This artifact was finally found after 70 years! A 5-inch-long (13 centimeters) piece of cedar was one of the only three objects to have been removed from the Queen’s Chamber at Egypt’s Great Pyramid of Giza. The wood was discovered in a cigar box at the University of Aberdeen Museums (UAM) in Scotland, as Live Science details:
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Back in the 19th century, British engineer Waynman Dixon was constructing a bridge in Cairo when he was contacted by Charles Piazzi Smyth, astronomer royal for Scotland, to assist in a survey of the Great Pyramid with the permission of the Egyptian Antiquities Service, according to the NMS. During the 1872 survey, Dixon removed three objects from the Queen’s Chamber: a piece of cedar, a ball and a hook. Together, they became known as the “Dixon relics,” and while the ball and hook were later housed in the collection of The British Museum, the piece of wood embarked on a different journey, according to the UAM statement.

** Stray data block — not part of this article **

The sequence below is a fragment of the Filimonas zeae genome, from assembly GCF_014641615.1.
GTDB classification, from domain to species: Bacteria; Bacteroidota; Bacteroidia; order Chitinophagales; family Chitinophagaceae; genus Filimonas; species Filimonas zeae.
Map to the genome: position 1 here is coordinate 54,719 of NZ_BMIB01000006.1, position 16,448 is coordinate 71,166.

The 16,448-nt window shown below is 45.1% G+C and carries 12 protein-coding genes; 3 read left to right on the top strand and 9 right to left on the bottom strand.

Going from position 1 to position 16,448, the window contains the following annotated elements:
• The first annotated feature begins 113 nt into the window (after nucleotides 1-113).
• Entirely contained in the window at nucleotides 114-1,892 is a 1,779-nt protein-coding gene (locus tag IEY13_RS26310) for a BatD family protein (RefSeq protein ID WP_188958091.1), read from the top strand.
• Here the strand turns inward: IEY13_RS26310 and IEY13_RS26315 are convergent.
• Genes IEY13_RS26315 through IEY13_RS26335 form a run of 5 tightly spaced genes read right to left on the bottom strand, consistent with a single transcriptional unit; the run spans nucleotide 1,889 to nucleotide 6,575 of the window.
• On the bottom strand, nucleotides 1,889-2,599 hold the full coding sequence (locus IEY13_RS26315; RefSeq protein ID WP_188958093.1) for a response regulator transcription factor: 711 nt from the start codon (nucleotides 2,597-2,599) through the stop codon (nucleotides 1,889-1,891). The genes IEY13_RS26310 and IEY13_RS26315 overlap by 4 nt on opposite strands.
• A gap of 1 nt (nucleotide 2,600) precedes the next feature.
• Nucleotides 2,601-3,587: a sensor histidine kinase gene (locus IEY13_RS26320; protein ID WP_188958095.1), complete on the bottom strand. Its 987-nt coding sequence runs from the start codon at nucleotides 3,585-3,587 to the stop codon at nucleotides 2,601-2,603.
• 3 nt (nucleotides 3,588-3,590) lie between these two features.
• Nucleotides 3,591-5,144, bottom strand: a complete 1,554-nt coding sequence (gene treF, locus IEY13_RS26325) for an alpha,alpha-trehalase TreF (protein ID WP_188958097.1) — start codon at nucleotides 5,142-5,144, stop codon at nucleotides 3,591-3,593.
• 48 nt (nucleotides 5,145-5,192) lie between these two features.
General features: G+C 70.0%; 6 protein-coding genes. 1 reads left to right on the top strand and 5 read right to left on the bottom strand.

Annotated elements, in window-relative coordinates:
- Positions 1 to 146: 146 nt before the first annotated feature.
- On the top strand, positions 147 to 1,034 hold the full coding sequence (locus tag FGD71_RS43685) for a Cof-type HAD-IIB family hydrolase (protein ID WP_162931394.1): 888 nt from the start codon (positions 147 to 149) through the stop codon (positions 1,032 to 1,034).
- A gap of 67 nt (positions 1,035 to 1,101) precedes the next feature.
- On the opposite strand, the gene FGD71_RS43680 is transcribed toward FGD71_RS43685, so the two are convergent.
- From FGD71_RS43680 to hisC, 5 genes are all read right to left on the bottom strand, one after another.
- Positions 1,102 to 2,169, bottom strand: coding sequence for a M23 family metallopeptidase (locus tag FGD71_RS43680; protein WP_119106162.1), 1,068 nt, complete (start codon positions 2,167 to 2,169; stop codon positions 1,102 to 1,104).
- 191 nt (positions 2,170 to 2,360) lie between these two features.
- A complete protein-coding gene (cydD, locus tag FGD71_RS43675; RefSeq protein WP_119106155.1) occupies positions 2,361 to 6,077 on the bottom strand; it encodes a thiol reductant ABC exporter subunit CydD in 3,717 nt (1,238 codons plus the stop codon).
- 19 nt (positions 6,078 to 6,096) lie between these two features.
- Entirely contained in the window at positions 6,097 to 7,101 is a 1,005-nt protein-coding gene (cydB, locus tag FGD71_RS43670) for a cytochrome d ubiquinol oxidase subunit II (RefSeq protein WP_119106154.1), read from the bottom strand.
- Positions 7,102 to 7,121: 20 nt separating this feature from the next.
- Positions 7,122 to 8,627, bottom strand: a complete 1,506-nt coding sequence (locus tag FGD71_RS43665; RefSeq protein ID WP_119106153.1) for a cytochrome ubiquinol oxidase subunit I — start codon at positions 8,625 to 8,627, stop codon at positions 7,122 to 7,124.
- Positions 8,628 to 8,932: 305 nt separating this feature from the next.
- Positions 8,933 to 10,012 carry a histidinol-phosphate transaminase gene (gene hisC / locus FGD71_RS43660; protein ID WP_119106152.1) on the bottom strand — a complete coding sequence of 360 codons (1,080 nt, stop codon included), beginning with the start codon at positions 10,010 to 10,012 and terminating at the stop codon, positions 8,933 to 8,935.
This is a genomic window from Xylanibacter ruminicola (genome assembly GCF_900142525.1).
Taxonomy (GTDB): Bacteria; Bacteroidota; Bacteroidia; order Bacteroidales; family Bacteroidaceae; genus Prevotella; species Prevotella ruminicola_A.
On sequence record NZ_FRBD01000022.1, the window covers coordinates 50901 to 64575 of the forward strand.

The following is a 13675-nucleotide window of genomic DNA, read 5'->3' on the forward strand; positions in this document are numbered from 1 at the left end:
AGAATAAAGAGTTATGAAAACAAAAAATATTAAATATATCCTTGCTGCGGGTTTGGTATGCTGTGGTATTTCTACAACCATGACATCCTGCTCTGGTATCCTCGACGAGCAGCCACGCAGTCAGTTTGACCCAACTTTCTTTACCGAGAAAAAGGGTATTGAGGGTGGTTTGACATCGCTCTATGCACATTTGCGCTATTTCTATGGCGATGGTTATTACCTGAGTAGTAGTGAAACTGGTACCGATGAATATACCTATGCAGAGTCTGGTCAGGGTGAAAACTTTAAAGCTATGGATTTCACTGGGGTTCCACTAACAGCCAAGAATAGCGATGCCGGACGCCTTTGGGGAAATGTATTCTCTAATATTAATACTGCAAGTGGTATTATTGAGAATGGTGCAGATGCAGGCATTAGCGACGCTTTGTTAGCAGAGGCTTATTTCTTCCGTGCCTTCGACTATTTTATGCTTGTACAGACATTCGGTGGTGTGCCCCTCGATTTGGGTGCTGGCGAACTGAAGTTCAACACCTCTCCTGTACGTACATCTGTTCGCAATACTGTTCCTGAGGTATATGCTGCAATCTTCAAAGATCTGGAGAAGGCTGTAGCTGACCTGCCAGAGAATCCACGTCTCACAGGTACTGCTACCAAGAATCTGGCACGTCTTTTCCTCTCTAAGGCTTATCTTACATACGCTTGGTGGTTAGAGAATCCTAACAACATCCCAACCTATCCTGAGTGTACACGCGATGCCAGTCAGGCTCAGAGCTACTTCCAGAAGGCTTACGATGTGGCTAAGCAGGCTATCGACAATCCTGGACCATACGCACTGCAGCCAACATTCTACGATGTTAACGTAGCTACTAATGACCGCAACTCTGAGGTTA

The cedar chip ended up in the possession of Dr. James Grant, a Scottish doctor who practiced medicine in Egypt during the late 19th century; he assisted Dixon with the Great Pyramid survey and was with Dixon when he found the so-called relics, UAM representatives said. Their records showed that Grant’s daughter donated a “five-inch piece of cedar” to the museum in 1946.
Image via Live Science